Pearl Harbor Naval Shipyard honors USS Oklahoma

Command Master Chief Roger Schneider of Pearl Harbor Naval Shipyard places a flower at one of the marble monuments dedicated to the Pearl Harbor servicemen who died aboard the USS Oklahoma.

Story and photo by MC2 Jeffrey J. Hanshaw

Pearl Harbor Naval Shipyard and Intermediate Maintenance Facility

Pearl Harbor Naval Shipyard and Intermediate Maintenance Facility (PHNSY & IMF) recently paid homage to the USS Oklahoma at the annual National Park Service ceremony honoring the 429 Sailors and Marines who lost their lives on the battleship during the Dec. 7, 1941 attack on Pearl Harbor. Shipyard workers were among the first responders to come to the aid of the stricken ship and were instrumental in rescuing 32 crew members. In the months that followed, shipyard workers restored the ship to an upright position for salvage.

Capt. Greg Burton, PHNSY & IMF commander, served as keynote speaker at the USS Oklahoma Memorial Ceremony, Dec. 7, 2017. With the Battleship Missouri Memorial serving as backdrop, Burton reflected on the attack on Pearl Harbor and how his office window view helps him keep things in perspective.

“As I look out that window, it is sometimes difficult to imagine that this tranquil spot was attacked 76 years ago by the Japanese Imperial Navy resulting in massive destruction and the loss of thousands of lives,” he said.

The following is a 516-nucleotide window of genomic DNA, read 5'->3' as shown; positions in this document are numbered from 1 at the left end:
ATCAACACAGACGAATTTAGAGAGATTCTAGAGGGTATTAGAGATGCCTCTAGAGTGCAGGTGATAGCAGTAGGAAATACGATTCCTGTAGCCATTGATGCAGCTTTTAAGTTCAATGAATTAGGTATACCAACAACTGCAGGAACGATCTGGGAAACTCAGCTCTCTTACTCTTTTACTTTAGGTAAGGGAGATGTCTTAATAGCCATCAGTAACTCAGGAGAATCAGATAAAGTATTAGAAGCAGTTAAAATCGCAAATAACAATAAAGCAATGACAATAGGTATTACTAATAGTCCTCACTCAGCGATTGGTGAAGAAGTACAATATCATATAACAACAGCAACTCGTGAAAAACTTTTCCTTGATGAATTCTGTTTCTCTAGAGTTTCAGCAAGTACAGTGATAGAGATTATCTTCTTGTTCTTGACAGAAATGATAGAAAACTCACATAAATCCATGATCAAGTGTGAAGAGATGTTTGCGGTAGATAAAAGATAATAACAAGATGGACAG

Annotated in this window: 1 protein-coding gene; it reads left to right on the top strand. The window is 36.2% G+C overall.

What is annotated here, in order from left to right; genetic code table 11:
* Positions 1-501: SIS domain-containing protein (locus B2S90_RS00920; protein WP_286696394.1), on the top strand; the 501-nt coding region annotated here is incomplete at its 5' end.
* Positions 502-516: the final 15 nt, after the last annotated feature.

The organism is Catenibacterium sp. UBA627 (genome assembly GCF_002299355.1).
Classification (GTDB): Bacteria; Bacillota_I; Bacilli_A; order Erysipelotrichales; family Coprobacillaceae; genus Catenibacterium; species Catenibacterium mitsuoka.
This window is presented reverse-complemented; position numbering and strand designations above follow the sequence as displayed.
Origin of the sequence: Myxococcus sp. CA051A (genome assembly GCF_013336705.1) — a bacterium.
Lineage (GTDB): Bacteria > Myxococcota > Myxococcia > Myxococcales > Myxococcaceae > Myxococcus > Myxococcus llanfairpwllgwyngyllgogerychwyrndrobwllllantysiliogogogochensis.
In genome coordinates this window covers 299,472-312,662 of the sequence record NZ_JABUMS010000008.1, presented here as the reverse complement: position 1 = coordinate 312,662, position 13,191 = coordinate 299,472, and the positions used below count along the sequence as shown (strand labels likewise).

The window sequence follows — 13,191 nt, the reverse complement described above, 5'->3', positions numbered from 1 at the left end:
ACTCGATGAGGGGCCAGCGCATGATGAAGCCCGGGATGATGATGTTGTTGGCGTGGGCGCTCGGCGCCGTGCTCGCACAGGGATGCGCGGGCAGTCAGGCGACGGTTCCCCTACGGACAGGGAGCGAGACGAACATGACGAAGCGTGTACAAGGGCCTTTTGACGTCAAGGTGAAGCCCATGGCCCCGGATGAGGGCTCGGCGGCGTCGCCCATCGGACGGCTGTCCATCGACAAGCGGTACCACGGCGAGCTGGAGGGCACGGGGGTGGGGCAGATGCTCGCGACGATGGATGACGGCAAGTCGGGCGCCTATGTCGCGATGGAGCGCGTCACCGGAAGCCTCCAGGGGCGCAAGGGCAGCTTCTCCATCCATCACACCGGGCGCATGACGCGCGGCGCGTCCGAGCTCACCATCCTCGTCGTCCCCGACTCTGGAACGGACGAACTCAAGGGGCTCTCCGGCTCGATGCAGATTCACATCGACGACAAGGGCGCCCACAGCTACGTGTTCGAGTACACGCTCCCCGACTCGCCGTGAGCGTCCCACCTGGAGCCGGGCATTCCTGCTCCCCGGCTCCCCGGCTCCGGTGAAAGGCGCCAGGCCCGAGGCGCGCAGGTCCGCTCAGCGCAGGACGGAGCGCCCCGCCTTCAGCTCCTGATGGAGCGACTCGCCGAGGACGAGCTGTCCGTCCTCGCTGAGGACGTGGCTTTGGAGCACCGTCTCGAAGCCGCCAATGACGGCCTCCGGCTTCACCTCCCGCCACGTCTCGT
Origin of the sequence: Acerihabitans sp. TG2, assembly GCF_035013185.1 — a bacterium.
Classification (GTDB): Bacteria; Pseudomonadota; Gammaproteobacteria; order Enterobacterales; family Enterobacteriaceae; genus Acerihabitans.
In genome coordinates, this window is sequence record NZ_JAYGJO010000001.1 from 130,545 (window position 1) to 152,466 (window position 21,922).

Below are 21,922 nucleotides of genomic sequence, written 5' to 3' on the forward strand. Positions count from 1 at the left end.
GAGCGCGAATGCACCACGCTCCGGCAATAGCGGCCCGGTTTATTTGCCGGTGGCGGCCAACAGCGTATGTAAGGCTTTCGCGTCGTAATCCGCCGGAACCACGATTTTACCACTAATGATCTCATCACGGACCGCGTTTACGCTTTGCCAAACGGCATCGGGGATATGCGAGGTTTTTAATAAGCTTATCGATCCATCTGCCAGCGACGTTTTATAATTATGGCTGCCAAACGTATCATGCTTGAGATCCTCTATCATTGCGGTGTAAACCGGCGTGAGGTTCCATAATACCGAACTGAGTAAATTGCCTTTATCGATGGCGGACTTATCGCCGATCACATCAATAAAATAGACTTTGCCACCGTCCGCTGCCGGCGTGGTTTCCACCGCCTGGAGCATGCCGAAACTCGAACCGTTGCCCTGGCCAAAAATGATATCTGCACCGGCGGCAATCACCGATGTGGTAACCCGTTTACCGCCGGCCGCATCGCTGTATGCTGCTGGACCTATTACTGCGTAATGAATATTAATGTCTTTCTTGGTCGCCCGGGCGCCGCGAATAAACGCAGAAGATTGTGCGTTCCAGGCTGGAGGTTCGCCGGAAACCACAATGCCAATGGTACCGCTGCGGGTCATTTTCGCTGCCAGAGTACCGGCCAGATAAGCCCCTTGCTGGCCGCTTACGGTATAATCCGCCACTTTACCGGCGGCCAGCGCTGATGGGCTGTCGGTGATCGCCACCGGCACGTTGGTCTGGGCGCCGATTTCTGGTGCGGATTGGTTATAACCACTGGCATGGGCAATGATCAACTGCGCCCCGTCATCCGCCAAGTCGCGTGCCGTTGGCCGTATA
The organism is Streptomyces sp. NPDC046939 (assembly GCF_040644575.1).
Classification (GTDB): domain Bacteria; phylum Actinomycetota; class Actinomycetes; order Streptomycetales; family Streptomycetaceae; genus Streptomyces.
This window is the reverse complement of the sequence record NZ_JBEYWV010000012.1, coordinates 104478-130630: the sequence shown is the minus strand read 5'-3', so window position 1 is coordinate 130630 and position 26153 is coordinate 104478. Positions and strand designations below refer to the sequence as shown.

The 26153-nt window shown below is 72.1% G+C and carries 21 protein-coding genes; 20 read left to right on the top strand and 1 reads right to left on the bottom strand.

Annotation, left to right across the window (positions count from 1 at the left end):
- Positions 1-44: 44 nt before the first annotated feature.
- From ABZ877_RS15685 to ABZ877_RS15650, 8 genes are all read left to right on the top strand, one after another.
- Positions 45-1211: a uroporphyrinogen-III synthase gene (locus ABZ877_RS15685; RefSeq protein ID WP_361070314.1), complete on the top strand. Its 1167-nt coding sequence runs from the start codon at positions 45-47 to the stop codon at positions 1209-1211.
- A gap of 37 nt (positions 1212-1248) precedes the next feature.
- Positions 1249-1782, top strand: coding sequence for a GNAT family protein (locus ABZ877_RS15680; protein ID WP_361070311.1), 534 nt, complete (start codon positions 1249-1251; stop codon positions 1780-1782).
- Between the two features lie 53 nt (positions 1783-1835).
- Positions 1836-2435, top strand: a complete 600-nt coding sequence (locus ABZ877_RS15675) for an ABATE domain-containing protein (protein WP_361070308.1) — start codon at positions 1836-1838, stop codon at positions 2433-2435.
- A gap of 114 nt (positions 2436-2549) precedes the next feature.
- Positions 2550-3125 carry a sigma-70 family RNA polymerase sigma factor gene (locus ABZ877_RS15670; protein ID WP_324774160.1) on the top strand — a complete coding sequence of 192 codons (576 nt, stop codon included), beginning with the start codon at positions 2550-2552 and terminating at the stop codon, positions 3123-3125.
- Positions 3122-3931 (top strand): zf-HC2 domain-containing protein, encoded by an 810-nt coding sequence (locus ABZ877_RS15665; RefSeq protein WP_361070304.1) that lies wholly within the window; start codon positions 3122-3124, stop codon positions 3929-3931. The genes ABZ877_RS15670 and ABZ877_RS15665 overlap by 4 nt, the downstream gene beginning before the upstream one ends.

Burton explained how the workers, from military members and federal employees, to mechanics, machine operators, and other shipyard employees, rose to the challenge of aiding the crew of the USS Oklahoma.

“It was their actions in response to attack, and not the destruction of a surprise attack that became the most meaningful part of the story of Dec. 7, 1941,” Burton said.

In his remarks, Burton focused on the many who “rose to the challenge” during the attack, including Pay Clerk D. L. West-fall, who joined a line of other men to help injured men off the ship before passing out and becoming one of the injured himself.

He spoke of Julio DeCastro and his “chipping gang from Shop 11,” who, after the Oklahoma capsized within 12 minutes of being struck by multiple torpedoes, organized a group of 20 shipyard workers who were able to rescue 32 sailors trapped in the severely damaged hull.

Burton’s talked about the months that followed and how the salvage of the USS Oklahoma was to become “the most ambitious and challenging salvage operation in Navy history.” He said Cmdr. F.H. Whitaker and his staff constructed an electric winch system, comprised of 21 concrete foundations on Ford Island and 42 miles of cable connected to the hull, to slowly pull the Oklahoma upright. The process took three months, but was symbolic of our country’s recovery from the attack.

Burton motioned to a line of eight Sailors assigned to PHNSY & IMF who provided a visual backdrop to the ceremony, each standing by a photo representing a stage of the salvage operation.

“Stories of the Oklahoma have anchored today’s shipyard workers to the Navy’s mission of keeping our Fleet ‘Fit to Fight,'” Burton said, echoing the shipyard’s mantra. “Let us never forget the heroic efforts of servicemen and civilians during the attack on Pearl Harbor to save many.”

“History shows us that they all rose to the challenge. I am confident we can expect no less from today’s service members and shipyard workers. We must be — and will be — ready to rise to any challenge,” Burton said.

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Category: News